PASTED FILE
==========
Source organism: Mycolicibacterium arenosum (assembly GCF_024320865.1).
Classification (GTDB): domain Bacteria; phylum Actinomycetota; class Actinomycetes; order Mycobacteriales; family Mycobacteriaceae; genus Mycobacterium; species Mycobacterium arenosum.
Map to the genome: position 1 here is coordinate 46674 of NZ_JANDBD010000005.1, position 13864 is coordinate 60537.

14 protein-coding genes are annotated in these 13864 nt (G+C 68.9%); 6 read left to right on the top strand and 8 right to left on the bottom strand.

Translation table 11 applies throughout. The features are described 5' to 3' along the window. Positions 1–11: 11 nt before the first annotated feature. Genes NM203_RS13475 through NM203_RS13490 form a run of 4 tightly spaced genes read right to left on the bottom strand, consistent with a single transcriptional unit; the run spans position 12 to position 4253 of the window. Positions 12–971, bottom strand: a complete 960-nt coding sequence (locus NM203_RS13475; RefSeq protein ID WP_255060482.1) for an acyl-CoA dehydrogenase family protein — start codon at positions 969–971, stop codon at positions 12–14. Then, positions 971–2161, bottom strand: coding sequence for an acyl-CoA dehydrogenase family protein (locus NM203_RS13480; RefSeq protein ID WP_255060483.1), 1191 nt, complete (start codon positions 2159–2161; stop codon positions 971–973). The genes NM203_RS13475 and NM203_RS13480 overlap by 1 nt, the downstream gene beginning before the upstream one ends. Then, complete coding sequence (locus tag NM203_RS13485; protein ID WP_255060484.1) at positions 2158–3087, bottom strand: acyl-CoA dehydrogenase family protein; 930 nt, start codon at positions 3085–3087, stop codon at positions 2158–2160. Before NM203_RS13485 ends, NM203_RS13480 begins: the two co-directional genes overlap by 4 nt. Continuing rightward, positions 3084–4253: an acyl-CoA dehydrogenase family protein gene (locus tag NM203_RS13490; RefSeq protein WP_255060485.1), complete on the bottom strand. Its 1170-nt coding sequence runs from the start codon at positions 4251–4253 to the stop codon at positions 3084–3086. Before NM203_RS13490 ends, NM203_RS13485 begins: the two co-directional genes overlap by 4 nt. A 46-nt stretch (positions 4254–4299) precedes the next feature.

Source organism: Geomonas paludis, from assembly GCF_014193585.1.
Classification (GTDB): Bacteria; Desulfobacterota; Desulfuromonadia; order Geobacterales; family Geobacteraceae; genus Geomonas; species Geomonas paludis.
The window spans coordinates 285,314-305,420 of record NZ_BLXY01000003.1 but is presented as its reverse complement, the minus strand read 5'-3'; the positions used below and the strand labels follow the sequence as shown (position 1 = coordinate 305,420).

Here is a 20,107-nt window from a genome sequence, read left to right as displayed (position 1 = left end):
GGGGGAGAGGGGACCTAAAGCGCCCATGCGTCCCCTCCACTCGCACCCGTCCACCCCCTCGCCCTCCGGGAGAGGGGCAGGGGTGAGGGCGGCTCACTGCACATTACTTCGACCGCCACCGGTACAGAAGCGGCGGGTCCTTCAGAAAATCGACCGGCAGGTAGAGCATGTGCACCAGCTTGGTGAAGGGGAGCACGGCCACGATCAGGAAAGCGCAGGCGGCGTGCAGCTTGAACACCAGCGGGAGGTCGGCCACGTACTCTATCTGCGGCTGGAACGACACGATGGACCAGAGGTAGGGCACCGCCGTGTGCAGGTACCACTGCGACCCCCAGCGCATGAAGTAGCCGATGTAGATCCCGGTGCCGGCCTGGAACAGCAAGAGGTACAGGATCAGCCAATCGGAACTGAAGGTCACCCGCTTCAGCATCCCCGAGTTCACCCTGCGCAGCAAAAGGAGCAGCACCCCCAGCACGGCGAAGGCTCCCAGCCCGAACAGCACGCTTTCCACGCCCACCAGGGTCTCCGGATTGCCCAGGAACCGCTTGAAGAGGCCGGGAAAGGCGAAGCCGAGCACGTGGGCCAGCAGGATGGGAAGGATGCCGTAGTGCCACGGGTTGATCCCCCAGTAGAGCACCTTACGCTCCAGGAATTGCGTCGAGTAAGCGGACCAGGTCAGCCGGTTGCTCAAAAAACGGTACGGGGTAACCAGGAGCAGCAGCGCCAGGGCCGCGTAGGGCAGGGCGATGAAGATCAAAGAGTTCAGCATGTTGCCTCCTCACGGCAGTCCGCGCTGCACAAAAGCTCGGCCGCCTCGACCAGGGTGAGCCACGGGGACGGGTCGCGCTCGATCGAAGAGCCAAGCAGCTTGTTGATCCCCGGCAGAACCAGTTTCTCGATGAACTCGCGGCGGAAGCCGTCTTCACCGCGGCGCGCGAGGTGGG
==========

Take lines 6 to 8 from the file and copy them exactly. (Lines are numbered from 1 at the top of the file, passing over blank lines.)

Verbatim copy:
Source organism: Geomonas paludis, from assembly GCF_014193585.1.
Classification (GTDB): Bacteria; Desulfobacterota; Desulfuromonadia; order Geobacterales; family Geobacteraceae; genus Geomonas; species Geomonas paludis.
The window spans coordinates 285,314-305,420 of record NZ_BLXY01000003.1 but is presented as its reverse complement, the minus strand read 5'-3'; the positions used below and the strand labels follow the sequence as shown (position 1 = coordinate 305,420).